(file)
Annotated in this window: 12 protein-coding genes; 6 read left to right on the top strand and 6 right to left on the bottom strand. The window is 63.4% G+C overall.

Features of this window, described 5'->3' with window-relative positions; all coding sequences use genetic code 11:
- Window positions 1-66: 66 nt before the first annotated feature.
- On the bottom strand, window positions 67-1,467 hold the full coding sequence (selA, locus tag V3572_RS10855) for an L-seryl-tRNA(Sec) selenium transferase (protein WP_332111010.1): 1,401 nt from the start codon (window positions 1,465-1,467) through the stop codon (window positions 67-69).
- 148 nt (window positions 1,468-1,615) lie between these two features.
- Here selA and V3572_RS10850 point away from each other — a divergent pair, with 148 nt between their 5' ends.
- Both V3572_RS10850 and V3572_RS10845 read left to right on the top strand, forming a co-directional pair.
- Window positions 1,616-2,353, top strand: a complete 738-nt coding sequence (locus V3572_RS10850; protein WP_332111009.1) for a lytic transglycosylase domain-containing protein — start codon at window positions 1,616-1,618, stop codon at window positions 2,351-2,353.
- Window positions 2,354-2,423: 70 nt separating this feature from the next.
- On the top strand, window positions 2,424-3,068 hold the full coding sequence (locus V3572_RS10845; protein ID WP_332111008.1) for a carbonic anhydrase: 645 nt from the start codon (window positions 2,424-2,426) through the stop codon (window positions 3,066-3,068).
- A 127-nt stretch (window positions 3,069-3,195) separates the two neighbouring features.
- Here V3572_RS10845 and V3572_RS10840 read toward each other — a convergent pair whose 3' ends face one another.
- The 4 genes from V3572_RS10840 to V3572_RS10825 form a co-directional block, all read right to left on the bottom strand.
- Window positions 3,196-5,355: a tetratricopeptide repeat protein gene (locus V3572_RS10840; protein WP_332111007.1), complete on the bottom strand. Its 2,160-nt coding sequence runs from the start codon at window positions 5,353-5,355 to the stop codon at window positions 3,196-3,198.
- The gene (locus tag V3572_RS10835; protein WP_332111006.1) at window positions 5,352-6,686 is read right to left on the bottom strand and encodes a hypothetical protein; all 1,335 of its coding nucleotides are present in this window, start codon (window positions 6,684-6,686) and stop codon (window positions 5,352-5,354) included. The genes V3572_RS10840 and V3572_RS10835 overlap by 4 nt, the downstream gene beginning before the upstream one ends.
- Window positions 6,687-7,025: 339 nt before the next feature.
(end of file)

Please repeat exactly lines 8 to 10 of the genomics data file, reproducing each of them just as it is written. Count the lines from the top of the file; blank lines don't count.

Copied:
- Window positions 1,616-2,353, top strand: a complete 738-nt coding sequence (locus V3572_RS10850; protein WP_332111009.1) for a lytic transglycosylase domain-containing protein — start codon at window positions 1,616-1,618, stop codon at window positions 2,351-2,353.
- Window positions 2,354-2,423: 70 nt separating this feature from the next.
- On the top strand, window positions 2,424-3,068 hold the full coding sequence (locus V3572_RS10845; protein ID WP_332111008.1) for a carbonic anhydrase: 645 nt from the start codon (window positions 2,424-2,426) through the stop codon (window positions 3,066-3,068).